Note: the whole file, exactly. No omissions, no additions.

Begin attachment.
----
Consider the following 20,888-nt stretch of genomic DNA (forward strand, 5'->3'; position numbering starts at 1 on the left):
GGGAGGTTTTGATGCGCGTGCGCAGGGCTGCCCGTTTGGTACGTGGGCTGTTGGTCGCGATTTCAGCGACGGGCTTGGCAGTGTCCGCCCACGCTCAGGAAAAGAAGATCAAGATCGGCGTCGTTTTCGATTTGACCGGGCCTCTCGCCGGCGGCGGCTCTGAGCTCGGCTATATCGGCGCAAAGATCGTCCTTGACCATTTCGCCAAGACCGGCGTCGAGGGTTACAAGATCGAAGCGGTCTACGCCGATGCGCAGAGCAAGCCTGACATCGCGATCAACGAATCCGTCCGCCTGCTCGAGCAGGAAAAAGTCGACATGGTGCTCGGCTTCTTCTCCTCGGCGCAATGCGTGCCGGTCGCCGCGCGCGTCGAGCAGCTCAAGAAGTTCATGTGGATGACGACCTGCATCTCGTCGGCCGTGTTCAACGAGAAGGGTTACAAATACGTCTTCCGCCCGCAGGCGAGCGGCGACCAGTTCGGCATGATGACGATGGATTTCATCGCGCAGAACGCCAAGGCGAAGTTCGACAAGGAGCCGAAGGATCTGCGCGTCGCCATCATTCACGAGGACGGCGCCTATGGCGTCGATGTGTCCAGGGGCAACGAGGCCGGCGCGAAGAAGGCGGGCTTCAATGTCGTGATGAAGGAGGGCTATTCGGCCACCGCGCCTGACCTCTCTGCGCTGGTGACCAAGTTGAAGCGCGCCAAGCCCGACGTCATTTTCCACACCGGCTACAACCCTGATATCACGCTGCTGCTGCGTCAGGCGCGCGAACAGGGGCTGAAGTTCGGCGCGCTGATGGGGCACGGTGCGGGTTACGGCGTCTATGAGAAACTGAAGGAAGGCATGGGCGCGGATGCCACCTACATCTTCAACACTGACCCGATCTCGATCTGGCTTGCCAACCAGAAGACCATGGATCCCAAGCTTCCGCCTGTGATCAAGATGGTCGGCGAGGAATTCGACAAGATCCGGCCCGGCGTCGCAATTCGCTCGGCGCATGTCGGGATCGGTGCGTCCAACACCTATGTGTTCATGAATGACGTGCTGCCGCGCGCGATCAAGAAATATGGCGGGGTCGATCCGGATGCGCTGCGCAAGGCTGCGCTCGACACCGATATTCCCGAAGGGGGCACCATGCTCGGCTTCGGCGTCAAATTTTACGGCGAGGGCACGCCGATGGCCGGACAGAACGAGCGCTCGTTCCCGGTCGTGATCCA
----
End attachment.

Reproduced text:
Consider the following 20,888-nt stretch of genomic DNA (forward strand, 5'->3'; position numbering starts at 1 on the left):
GGGAGGTTTTGATGCGCGTGCGCAGGGCTGCCCGTTTGGTACGTGGGCTGTTGGTCGCGATTTCAGCGACGGGCTTGGCAGTGTCCGCCCACGCTCAGGAAAAGAAGATCAAGATCGGCGTCGTTTTCGATTTGACCGGGCCTCTCGCCGGCGGCGGCTCTGAGCTCGGCTATATCGGCGCAAAGATCGTCCTTGACCATTTCGCCAAGACCGGCGTCGAGGGTTACAAGATCGAAGCGGTCTACGCCGATGCGCAGAGCAAGCCTGACATCGCGATCAACGAATCCGTCCGCCTGCTCGAGCAGGAAAAAGTCGACATGGTGCTCGGCTTCTTCTCCTCGGCGCAATGCGTGCCGGTCGCCGCGCGCGTCGAGCAGCTCAAGAAGTTCATGTGGATGACGACCTGCATCTCGTCGGCCGTGTTCAACGAGAAGGGTTACAAATACGTCTTCCGCCCGCAGGCGAGCGGCGACCAGTTCGGCATGATGACGATGGATTTCATCGCGCAGAACGCCAAGGCGAAGTTCGACAAGGAGCCGAAGGATCTGCGCGTCGCCATCATTCACGAGGACGGCGCCTATGGCGTCGATGTGTCCAGGGGCAACGAGGCCGGCGCGAAGAAGGCGGGCTTCAATGTCGTGATGAAGGAGGGCTATTCGGCCACCGCGCCTGACCTCTCTGCGCTGGTGACCAAGTTGAAGCGCGCCAAGCCCGACGTCATTTTCCACACCGGCTACAACCCTGATATCACGCTGCTGCTGCGTCAGGCGCGCGAACAGGGGCTGAAGTTCGGCGCGCTGATGGGGCACGGTGCGGGTTACGGCGTCTATGAGAAACTGAAGGAAGGCATGGGCGCGGATGCCACCTACATCTTCAACACTGACCCGATCTCGATCTGGCTTGCCAACCAGAAGACCATGGATCCCAAGCTTCCGCCTGTGATCAAGATGGTCGGCGAGGAATTCGACAAGATCCGGCCCGGCGTCGCAATTCGCTCGGCGCATGTCGGGATCGGTGCGTCCAACACCTATGTGTTCATGAATGACGTGCTGCCGCGCGCGATCAAGAAATATGGCGGGGTCGATCCGGATGCGCTGCGCAAGGCTGCGCTCGACACCGATATTCCCGAAGGGGGCACCATGCTCGGCTTCGGCGTCAAATTTTACGGCGAGGGCACGCCGATGGCCGGACAGAACGAGCGCTCGTTCCCGGTCGTGATCCA